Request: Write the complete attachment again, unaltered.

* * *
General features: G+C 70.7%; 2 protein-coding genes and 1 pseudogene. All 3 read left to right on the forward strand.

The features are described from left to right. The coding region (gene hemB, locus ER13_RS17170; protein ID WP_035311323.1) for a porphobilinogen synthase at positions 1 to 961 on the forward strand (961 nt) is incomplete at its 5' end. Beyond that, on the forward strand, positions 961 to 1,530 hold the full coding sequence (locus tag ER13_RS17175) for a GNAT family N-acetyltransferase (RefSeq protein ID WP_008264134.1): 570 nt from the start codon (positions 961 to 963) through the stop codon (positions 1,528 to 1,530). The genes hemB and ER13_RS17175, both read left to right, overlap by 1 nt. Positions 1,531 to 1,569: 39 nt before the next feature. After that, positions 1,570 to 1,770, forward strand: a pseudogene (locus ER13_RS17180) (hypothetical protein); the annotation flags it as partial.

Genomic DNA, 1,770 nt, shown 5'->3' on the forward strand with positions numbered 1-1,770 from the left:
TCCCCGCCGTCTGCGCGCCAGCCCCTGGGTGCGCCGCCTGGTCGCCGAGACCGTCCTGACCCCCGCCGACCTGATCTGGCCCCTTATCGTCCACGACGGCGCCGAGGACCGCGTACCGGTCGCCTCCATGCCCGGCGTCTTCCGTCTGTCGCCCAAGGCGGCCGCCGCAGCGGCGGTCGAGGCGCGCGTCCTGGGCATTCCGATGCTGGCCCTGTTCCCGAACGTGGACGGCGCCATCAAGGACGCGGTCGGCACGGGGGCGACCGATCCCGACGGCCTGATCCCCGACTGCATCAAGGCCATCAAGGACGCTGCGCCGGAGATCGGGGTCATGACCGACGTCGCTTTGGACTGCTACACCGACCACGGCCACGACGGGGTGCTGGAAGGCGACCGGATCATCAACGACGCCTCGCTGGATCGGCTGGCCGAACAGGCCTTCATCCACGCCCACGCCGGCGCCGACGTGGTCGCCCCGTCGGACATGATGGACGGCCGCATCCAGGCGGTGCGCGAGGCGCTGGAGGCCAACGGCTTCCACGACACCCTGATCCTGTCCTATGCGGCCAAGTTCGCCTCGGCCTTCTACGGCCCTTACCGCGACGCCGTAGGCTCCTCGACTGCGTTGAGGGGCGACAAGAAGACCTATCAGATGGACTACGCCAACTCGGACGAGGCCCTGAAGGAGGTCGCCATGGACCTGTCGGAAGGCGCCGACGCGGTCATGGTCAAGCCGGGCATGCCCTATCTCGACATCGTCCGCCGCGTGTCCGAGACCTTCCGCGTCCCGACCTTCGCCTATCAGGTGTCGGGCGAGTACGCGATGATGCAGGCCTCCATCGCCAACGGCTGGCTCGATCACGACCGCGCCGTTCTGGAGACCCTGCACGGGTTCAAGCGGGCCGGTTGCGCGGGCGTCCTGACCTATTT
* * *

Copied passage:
General features: G+C 70.7%; 2 protein-coding genes and 1 pseudogene. All 3 read left to right on the forward strand.

The features are described from left to right. The coding region (gene hemB, locus ER13_RS17170; protein ID WP_035311323.1) for a porphobilinogen synthase at positions 1 to 961 on the forward strand (961 nt) is incomplete at its 5' end. Beyond that, on the forward strand, positions 961 to 1,530 hold the full coding sequence (locus tag ER13_RS17175) for a GNAT family N-acetyltransferase (RefSeq protein ID WP_008264134.1): 570 nt from the start codon (positions 961 to 963) through the stop codon (positions 1,528 to 1,530). The genes hemB and ER13_RS17175, both read left to right, overlap by 1 nt. Positions 1,531 to 1,569: 39 nt before the next feature. After that, positions 1,570 to 1,770, forward strand: a pseudogene (locus ER13_RS17180) (hypothetical protein); the annotation flags it as partial.

Genomic DNA, 1,770 nt, shown 5'->3' on the forward strand with positions numbered 1-1,770 from the left:
TCCCCGCCGTCTGCGCGCCAGCCCCTGGGTGCGCCGCCTGGTCGCCGAGACCGTCCTGACCCCCGCCGACCTGATCTGGCCCCTTATCGTCCACGACGGCGCCGAGGACCGCGTACCGGTCGCCTCCATGCCCGGCGTCTTCCGTCTGTCGCCCAAGGCGGCCGCCGCAGCGGCGGTCGAGGCGCGCGTCCTGGGCATTCCGATGCTGGCCCTGTTCCCGAACGTGGACGGCGCCATCAAGGACGCGGTCGGCACGGGGGCGACCGATCCCGACGGCCTGATCCCCGACTGCATCAAGGCCATCAAGGACGCTGCGCCGGAGATCGGGGTCATGACCGACGTCGCTTTGGACTGCTACACCGACCACGGCCACGACGGGGTGCTGGAAGGCGACCGGATCATCAACGACGCCTCGCTGGATCGGCTGGCCGAACAGGCCTTCATCCACGCCCACGCCGGCGCCGACGTGGTCGCCCCGTCGGACATGATGGACGGCCGCATCCAGGCGGTGCGCGAGGCGCTGGAGGCCAACGGCTTCCACGACACCCTGATCCTGTCCTATGCGGCCAAGTTCGCCTCGGCCTTCTACGGCCCTTACCGCGACGCCGTAGGCTCCTCGACTGCGTTGAGGGGCGACAAGAAGACCTATCAGATGGACTACGCCAACTCGGACGAGGCCCTGAAGGAGGTCGCCATGGACCTGTCGGAAGGCGCCGACGCGGTCATGGTCAAGCCGGGCATGCCCTATCTCGACATCGTCCGCCGCGTGTCCGAGACCTTCCGCGTCCCGACCTTCGCCTATCAGGTGTCGGGCGAGTACGCGATGATGCAGGCCTCCATCGCCAACGGCTGGCTCGATCACGACCGCGCCGTTCTGGAGACCCTGCACGGGTTCAAGCGGGCCGGTTGCGCGGGCGTCCTGACCTATTT